Question: "How should a Christian respond to illegal aliens/illegal immigrants?"
Answer: Illegal immigration has become a volatile issue, especially in the U.S. Many have raised their voices passionately in their condemnation of illegal immigration while others defend it just as fervently. The subject of illegal immigration has not only generated heated debate, but has caused intense division and strife among politicians, educators, co-workers, families, and friends. Sadly enough, its contentiousness has infused itself into the church with Christians drawn into the turbulent fray with supporters on both sides seeking to justify their positions based on their own personal beliefs.
So, what does the Bible say about illegal immigration? What should be the Christian response to those who enter our country illegally as well as to those who condone and support such activity? The first consideration is that those who enter any country illegally violate that nation’s laws as well as the laws of God. Believers are torn between showing compassion and mercy to those who seek help and not wanting to violate God’s will.
Sadly, we have brothers and sisters in Christ fighting over the issue of illegal immigration where the Bible is quite clear on what our Christian response should be: “The LORD detests the way of the wicked but he loves those who pursue righteousness” (Proverbs 15:9; see also 28:5; Psalm 5:4–5). When we condone criminal activity where people blatantly and habitually violate the laws of our government, we no longer “shine like stars in the universe” (Philippians 2:15). The Bible makes it clear that those who violate the laws of government are in sin, as are those who support or assist them in breaking the laws (Romans 13:1–7; 1 Peter 2:13–14; Titus 3:1–2).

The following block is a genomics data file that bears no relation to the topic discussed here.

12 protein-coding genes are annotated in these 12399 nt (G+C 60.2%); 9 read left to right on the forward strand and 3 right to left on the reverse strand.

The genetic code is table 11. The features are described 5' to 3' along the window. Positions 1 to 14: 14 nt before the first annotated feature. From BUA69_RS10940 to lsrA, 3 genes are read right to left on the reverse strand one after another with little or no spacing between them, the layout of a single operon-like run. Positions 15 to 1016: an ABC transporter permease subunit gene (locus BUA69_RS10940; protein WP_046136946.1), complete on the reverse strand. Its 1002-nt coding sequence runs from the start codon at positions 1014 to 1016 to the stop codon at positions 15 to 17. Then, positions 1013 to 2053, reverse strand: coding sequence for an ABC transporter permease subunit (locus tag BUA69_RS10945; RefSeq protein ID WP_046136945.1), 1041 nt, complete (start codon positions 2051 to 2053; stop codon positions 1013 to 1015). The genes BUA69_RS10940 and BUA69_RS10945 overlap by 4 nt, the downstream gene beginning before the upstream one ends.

Peter’s reference to “those who do wrong” in 1 Peter 2:14 clearly means those who break the laws and who, by doing so, are also guilty of doing wrong to others. These are to be punished by the governing authorities. Paul has made it abundantly clear that the government is in the best position to judge the course of action that should be taken to find solutions to this problem. Our government has the divine authority to do so. Whether or not the government authorities exercise their legal and divine right to enforce the laws doesn’t change the fact that the church cannot knowingly support illegal activity and be in the will of God. To condone or aid and abet people who cross borders illegally is sin, just as the initial act of coming into the country illegally is sin.
At the same time, as Christians, we have to separate our attitude toward the act of entering the country illegally from our attitude toward the illegals themselves. The first obligation of a Christian is to express Christlikeness in all our thoughts and deeds (Romans 8:29). There is no room for hatred toward those who come into the country, albeit illegally, desperately seeking work, refuge from danger and persecution, or a better life for themselves and their families. Christian compassion must be shown toward those who would risk their lives in a dangerous, and often fatal, attempt to cross a border. Acts of hatred or violence toward illegal aliens is never to be considered or tolerated by those who name the name of Christ.
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